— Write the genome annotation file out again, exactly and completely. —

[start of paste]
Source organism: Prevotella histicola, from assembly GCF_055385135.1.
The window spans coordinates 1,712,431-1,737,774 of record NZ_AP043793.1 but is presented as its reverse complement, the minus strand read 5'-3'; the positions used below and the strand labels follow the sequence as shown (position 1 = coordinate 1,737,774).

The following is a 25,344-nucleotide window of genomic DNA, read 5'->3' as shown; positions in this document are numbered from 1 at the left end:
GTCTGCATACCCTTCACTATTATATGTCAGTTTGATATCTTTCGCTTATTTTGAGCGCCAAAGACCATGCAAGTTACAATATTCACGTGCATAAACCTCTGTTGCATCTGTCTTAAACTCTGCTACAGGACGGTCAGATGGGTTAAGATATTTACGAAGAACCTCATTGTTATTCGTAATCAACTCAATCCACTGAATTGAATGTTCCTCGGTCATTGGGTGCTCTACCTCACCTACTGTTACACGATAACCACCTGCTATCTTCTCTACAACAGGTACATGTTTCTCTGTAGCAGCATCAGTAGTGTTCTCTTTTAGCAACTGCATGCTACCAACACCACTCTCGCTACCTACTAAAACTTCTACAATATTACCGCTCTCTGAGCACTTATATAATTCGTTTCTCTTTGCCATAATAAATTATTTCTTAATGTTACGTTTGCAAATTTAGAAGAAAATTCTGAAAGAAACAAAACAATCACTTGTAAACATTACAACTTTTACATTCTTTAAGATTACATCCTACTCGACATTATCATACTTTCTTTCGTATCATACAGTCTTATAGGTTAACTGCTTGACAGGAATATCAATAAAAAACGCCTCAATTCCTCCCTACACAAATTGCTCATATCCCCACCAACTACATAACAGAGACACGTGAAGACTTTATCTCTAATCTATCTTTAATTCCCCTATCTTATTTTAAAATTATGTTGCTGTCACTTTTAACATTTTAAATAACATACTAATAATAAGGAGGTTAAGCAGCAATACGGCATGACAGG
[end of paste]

Source organism: Prevotella histicola, from assembly GCF_055385135.1.
The window spans coordinates 1,712,431-1,737,774 of record NZ_AP043793.1 but is presented as its reverse complement, the minus strand read 5'-3'; the positions used below and the strand labels follow the sequence as shown (position 1 = coordinate 1,737,774).

The following is a 25,344-nucleotide window of genomic DNA, read 5'->3' as shown; positions in this document are numbered from 1 at the left end:
GTCTGCATACCCTTCACTATTATATGTCAGTTTGATATCTTTCGCTTATTTTGAGCGCCAAAGACCATGCAAGTTACAATATTCACGTGCATAAACCTCTGTTGCATCTGTCTTAAACTCTGCTACAGGACGGTCAGATGGGTTAAGATATTTACGAAGAACCTCATTGTTATTCGTAATCAACTCAATCCACTGAATTGAATGTTCCTCGGTCATTGGGTGCTCTACCTCACCTACTGTTACACGATAACCACCTGCTATCTTCTCTACAACAGGTACATGTTTCTCTGTAGCAGCATCAGTAGTGTTCTCTTTTAGCAACTGCATGCTACCAACACCACTCTCGCTACCTACTAAAACTTCTACAATATTACCGCTCTCTGAGCACTTATATAATTCGTTTCTCTTTGCCATAATAAATTATTTCTTAATGTTACGTTTGCAAATTTAGAAGAAAATTCTGAAAGAAACAAAACAATCACTTGTAAACATTACAACTTTTACATTCTTTAAGATTACATCCTACTCGACATTATCATACTTTCTTTCGTATCATACAGTCTTATAGGTTAACTGCTTGACAGGAATATCAATAAAAAACGCCTCAATTCCTCCCTACACAAATTGCTCATATCCCCACCAACTACATAACAGAGACACGTGAAGACTTTATCTCTAATCTATCTTTAATTCCCCTATCTTATTTTAAAATTATGTTGCTGTCACTTTTAACATTTTAAATAACATACTAATAATAAGGAGGTTAAGCAGCAATACGGCATGACAGG